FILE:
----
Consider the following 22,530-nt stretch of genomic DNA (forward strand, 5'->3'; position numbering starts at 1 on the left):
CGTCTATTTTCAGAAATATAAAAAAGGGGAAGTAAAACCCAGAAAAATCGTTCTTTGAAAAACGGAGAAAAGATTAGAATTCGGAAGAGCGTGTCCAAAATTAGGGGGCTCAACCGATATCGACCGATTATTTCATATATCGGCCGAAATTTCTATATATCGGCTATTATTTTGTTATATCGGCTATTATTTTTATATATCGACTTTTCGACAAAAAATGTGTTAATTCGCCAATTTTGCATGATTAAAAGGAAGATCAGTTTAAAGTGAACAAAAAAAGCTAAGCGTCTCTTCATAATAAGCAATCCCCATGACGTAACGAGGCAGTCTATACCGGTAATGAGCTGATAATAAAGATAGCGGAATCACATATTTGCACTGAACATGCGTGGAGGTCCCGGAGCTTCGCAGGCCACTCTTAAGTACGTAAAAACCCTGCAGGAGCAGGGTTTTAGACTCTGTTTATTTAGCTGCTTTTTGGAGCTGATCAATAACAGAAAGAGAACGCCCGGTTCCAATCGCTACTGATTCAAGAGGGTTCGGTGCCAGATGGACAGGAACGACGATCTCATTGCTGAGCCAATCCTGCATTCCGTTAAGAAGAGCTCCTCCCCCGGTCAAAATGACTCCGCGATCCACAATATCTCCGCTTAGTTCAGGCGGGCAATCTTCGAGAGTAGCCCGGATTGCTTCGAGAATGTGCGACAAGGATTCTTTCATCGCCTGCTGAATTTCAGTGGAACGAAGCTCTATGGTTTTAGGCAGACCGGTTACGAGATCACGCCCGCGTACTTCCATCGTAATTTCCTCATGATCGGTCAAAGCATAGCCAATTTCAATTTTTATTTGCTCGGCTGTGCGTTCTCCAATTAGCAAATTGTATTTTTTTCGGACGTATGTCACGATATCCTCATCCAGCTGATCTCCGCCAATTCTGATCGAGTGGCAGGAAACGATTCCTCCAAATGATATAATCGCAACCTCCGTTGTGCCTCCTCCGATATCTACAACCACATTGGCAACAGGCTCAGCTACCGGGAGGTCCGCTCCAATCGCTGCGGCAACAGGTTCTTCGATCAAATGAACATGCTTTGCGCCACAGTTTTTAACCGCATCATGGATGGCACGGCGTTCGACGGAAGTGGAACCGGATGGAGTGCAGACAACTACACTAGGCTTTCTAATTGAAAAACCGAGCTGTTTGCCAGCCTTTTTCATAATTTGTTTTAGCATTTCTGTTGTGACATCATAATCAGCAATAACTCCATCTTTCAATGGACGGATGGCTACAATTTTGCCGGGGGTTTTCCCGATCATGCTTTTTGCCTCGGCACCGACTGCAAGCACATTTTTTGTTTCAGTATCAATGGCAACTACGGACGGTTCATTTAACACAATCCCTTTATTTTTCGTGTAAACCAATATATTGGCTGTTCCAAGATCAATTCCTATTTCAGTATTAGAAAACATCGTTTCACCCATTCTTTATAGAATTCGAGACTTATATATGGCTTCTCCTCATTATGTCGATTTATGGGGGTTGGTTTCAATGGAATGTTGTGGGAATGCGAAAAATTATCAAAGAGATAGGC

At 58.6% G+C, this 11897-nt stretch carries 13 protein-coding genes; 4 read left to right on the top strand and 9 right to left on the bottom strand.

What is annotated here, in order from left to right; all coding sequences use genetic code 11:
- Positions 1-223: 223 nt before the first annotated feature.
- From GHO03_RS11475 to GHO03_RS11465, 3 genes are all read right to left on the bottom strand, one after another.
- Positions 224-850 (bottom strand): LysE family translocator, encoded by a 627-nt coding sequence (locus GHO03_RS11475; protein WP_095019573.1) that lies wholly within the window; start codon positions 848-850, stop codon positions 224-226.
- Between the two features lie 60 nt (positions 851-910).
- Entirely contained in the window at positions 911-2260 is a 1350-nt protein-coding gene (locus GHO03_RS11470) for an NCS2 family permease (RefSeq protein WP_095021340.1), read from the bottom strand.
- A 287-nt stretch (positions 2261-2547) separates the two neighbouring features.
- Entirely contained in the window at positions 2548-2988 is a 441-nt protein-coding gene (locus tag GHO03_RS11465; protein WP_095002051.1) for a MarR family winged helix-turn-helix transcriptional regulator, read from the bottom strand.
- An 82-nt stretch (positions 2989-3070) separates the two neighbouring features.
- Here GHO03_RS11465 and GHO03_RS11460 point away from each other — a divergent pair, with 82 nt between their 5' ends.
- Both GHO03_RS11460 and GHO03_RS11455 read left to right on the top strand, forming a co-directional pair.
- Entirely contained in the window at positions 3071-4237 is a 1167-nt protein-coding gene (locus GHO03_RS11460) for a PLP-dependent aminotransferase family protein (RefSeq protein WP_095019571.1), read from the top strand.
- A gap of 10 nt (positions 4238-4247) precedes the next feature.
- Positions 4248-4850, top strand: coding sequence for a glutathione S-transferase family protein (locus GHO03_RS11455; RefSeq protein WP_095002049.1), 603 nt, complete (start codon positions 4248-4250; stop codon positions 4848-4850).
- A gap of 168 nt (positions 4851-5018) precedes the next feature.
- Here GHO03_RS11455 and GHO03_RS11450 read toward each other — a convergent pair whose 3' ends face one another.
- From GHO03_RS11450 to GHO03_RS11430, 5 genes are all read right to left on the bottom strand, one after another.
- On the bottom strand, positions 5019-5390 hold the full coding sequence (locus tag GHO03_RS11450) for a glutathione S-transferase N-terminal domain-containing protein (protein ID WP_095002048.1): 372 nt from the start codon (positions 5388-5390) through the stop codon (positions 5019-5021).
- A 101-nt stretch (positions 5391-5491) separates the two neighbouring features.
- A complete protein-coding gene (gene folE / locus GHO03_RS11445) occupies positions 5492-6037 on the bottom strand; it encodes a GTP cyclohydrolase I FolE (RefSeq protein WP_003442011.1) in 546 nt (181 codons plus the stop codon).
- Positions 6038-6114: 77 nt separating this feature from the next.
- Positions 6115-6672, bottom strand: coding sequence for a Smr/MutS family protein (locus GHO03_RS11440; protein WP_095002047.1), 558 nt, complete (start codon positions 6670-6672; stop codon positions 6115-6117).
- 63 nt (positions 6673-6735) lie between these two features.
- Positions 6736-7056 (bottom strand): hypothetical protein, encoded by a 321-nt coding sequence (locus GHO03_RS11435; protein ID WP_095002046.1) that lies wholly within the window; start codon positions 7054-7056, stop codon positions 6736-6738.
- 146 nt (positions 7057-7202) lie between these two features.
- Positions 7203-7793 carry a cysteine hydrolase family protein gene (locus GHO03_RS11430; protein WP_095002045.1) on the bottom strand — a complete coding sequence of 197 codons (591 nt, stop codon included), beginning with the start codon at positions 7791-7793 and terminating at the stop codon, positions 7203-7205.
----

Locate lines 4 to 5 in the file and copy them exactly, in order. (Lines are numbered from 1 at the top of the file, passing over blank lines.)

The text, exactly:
What is annotated here, in order from left to right; all coding sequences use genetic code 11:
- Positions 1-223: 223 nt before the first annotated feature.